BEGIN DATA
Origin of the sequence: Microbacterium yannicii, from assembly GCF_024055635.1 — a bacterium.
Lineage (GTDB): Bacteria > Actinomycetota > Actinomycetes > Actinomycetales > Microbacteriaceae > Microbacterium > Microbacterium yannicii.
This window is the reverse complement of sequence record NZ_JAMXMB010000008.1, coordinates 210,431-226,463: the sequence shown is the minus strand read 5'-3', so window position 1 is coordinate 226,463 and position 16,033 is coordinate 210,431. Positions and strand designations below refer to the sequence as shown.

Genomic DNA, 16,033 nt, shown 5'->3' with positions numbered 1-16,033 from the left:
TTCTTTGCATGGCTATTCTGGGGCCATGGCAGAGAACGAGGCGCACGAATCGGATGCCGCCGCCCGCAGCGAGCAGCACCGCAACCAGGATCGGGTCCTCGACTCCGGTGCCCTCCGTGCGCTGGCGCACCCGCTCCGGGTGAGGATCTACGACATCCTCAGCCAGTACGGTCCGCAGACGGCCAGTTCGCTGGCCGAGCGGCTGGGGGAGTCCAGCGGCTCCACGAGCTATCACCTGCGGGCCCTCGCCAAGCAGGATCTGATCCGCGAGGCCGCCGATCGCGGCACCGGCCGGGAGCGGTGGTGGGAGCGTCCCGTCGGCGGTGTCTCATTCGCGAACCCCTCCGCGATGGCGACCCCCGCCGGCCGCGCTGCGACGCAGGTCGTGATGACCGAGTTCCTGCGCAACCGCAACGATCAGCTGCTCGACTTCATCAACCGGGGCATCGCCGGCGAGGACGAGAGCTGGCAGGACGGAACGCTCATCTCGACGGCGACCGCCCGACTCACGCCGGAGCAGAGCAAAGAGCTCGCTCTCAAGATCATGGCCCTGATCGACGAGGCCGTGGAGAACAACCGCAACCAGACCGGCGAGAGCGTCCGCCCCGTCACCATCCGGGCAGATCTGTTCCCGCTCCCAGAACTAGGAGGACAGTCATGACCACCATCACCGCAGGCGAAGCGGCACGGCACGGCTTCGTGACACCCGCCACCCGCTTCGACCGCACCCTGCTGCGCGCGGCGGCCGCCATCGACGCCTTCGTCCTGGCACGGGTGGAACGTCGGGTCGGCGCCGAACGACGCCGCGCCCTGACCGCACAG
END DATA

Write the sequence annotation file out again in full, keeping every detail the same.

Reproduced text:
Origin of the sequence: Microbacterium yannicii, from assembly GCF_024055635.1 — a bacterium.
Lineage (GTDB): Bacteria > Actinomycetota > Actinomycetes > Actinomycetales > Microbacteriaceae > Microbacterium > Microbacterium yannicii.
This window is the reverse complement of sequence record NZ_JAMXMB010000008.1, coordinates 210,431-226,463: the sequence shown is the minus strand read 5'-3', so window position 1 is coordinate 226,463 and position 16,033 is coordinate 210,431. Positions and strand designations below refer to the sequence as shown.

Genomic DNA, 16,033 nt, shown 5'->3' with positions numbered 1-16,033 from the left:
TTCTTTGCATGGCTATTCTGGGGCCATGGCAGAGAACGAGGCGCACGAATCGGATGCCGCCGCCCGCAGCGAGCAGCACCGCAACCAGGATCGGGTCCTCGACTCCGGTGCCCTCCGTGCGCTGGCGCACCCGCTCCGGGTGAGGATCTACGACATCCTCAGCCAGTACGGTCCGCAGACGGCCAGTTCGCTGGCCGAGCGGCTGGGGGAGTCCAGCGGCTCCACGAGCTATCACCTGCGGGCCCTCGCCAAGCAGGATCTGATCCGCGAGGCCGCCGATCGCGGCACCGGCCGGGAGCGGTGGTGGGAGCGTCCCGTCGGCGGTGTCTCATTCGCGAACCCCTCCGCGATGGCGACCCCCGCCGGCCGCGCTGCGACGCAGGTCGTGATGACCGAGTTCCTGCGCAACCGCAACGATCAGCTGCTCGACTTCATCAACCGGGGCATCGCCGGCGAGGACGAGAGCTGGCAGGACGGAACGCTCATCTCGACGGCGACCGCCCGACTCACGCCGGAGCAGAGCAAAGAGCTCGCTCTCAAGATCATGGCCCTGATCGACGAGGCCGTGGAGAACAACCGCAACCAGACCGGCGAGAGCGTCCGCCCCGTCACCATCCGGGCAGATCTGTTCCCGCTCCCAGAACTAGGAGGACAGTCATGACCACCATCACCGCAGGCGAAGCGGCACGGCACGGCTTCGTGACACCCGCCACCCGCTTCGACCGCACCCTGCTGCGCGCGGCGGCCGCCATCGACGCCTTCGTCCTGGCACGGGTGGAACGTCGGGTCGGCGCCGAACGACGCCGCGCCCTGACCGCACAG